Keep in mind that the four different styles of kitchen cabinet doors listed above don’t even begin to cover all the possibilities. That’s another great reason to work closely with a cabinet designer. They can help guide you through the process and can walk you through several additional options.
Can Kitchen Cabinet Doors Be Replaced?
One of the great things about kitchen cabinet doors is that because they’re interchangeable (with certain limitations), you can create a completely new look in your kitchen by simply replacing them as opposed to replacing the entire cabinet. Replacing kitchen cabinet doors can greatly reduce the cost of remodeling your kitchen.
So, whether they’ve taken a lot of abuse over the years, or you’re simply sick of the old look, you can certainly replace your old kitchen cabinet doors and make everything feel brand new again. As long as you are able to match the stain or paint colors, and the new hardware (if you choose to update that as well) fits into the existing cabinet frames, then just replacing your cabinet doors is a great way to cut remodeling costs.
How Do I Know If I Need Replacement Cabinet Doors?
So how do you know if you need to replace your kitchen cabinet doors? There are several questions you can ask to determine the answer.
- Are the existing cabinet doors physically damaged? If so, it’s a good idea to replace them for functional as well as cosmetic reasons. It’s likely that you don’t want clothes getting damaged, things falling out of cupboards, or even an eyesore in your kitchen. Just make sure it’s not a simple issue of tightening up screws or replacing hardware, which are much simpler fixes than switching out all the cabinet fronts before you make your big decision.
- Is it a matter of changing the style for you? For example, many older homes are equipped with cathedral-style cabinet door fronts which don’t suit many modern tastes. If this is the case, you may want to consider replacing them. But, if it’s more a matter of needing a fresh coat of paint or new hardware, those are also options for switching up your kitchen cabinet design without investing in a total cabinet face overhaul.
- Are you wanting to invest in higher-quality kitchen cabinets? If upping the resale value of your home, or even just increasing the live-in quality is a priority for you, replacing kitchen cabinet doors can make a big difference. You can completely change the look and feel of a kitchen by upgrading to better quality materials, a new kitchen color, or a style that is cohesive with the rest of your desired interior design.
You should also consider the level of investment you’re willing or able to make if you want to replace your kitchen cabinet doors. Upgrading your interiors comes at a cost that most find worth it, but it’s important to take money into account before making your final decision.
Are Custom Cabinets Worth It?
When there are so many stock and semi-custom options out there, it’s inevitable to ask the question: are custom cabinets worth the money? In short, that’s up to you and what you want to accomplish.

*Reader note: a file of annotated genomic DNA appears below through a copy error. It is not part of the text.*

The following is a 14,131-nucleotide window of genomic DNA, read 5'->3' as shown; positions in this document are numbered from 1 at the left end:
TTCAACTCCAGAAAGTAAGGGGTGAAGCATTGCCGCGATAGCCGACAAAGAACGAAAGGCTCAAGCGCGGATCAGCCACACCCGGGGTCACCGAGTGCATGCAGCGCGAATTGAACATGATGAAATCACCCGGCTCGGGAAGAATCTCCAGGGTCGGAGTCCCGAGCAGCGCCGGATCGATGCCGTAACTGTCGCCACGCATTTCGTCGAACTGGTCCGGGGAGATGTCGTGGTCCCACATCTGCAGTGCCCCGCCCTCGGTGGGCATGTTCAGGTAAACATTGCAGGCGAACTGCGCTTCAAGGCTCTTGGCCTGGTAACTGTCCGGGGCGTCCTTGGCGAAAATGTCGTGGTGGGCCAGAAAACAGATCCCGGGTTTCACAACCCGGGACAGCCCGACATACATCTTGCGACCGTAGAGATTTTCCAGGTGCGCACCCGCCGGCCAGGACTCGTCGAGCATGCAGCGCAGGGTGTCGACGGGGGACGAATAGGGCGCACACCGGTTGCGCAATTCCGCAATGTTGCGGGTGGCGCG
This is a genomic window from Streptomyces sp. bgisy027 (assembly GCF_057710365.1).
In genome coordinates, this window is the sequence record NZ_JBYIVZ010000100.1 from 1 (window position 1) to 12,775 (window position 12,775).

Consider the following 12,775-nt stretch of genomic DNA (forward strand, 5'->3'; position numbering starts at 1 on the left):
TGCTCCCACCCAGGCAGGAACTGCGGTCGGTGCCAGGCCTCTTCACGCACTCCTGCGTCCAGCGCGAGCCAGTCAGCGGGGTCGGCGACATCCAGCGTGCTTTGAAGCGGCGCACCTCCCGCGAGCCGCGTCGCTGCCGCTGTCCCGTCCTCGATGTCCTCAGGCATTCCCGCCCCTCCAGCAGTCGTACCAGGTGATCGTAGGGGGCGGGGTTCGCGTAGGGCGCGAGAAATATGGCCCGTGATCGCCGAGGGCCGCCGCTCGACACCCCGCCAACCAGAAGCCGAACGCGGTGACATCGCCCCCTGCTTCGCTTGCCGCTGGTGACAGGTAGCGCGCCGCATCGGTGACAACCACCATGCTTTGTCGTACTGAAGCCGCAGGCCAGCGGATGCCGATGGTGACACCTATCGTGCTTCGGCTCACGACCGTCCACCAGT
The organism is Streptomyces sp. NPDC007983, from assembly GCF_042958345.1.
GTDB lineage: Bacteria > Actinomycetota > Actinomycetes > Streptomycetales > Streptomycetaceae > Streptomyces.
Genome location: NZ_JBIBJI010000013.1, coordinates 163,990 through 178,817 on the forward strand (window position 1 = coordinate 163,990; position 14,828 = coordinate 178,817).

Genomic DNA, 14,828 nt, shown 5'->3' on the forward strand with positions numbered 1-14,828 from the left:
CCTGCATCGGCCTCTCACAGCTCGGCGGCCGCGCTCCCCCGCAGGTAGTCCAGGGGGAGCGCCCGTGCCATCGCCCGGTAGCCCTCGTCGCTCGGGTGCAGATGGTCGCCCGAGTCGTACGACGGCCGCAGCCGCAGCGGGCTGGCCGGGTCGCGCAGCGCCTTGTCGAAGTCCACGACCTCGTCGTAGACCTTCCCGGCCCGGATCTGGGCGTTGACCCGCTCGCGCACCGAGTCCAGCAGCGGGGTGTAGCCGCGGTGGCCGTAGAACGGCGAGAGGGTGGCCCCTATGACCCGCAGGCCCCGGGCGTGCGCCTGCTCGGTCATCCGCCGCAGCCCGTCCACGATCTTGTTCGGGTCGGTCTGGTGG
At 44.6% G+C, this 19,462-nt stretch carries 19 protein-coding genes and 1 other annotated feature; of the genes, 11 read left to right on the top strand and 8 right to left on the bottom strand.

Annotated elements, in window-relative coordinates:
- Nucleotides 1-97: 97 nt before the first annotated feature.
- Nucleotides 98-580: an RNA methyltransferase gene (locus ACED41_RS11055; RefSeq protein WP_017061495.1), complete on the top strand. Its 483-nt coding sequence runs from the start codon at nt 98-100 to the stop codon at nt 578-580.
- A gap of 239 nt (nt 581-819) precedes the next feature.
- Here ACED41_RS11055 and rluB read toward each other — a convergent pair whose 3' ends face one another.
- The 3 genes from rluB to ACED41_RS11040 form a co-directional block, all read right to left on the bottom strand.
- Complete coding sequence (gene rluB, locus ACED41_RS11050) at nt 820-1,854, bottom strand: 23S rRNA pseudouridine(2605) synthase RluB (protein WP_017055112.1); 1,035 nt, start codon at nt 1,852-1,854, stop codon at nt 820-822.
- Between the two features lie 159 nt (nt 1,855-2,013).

This Classic American white kitchen is warm and bright. The design also features paneled appliances which I love using because they blend seamlessly with the rest of the cabinetry. Paneled appliances are specific refrigerators, dishwashers, and ice-makers that I am able to add paneled fronts to so they don’t stand out. A traditional kitchen was only ever meant to include a range—every other appliance is a modern convenience. If you want a traditional kitchen setup, we can hide every other appliance for you.
Cabinet Paint: Simply White by Benjamin Moore
Floors: Plain Sawn White Oak (Oil Finish)
Countertops and Backsplash Walls: Solid Slab Calacatta Marble
Hood: Unlacquered, Hand Brushed Brass
Designer: The Fox Group
Fully custom cabinets mean your design and your solutions are completely unique to your space, aesthetics, and functionality needs. Every element is literally made to fit your space. A custom cabinet designer creates rooms that maximize your space, for your needs. Whether it’s considering how to give you more pantry space when you thought it wouldn’t be possible or matching paint to your desired flooring, fully custom means that you get exactly what you want.
The quality of materials and finishing typically increases with custom cabinets. There’s no need to settle for a design or color you’re not completely into. These are things you won’t get from stock cabinets or semi-custom cabinets and many people find them to be worth the additional cost.
Cabinet Style: Painted w/ beaded Inset fronts
Cabinet Paint: Simply White by Benjamin Moore
Plain Sawn White Oak drawer fronts with with Natural Oil Finish
Range Hood: Integrated Cabinet Hood
Range: 36-inch Thermador Gas Range
Floors: Engineered French Oak
Counter Tops: Quartz
Cabinet Design: Christopher Scott Cabinetry & Design
If you’re looking for more kitchen cabinet door inspiration, take a look at the Kitchen Portfolio page. That’s where you can find some of my favorite kitchen designs, and gain some inspiration for your next project.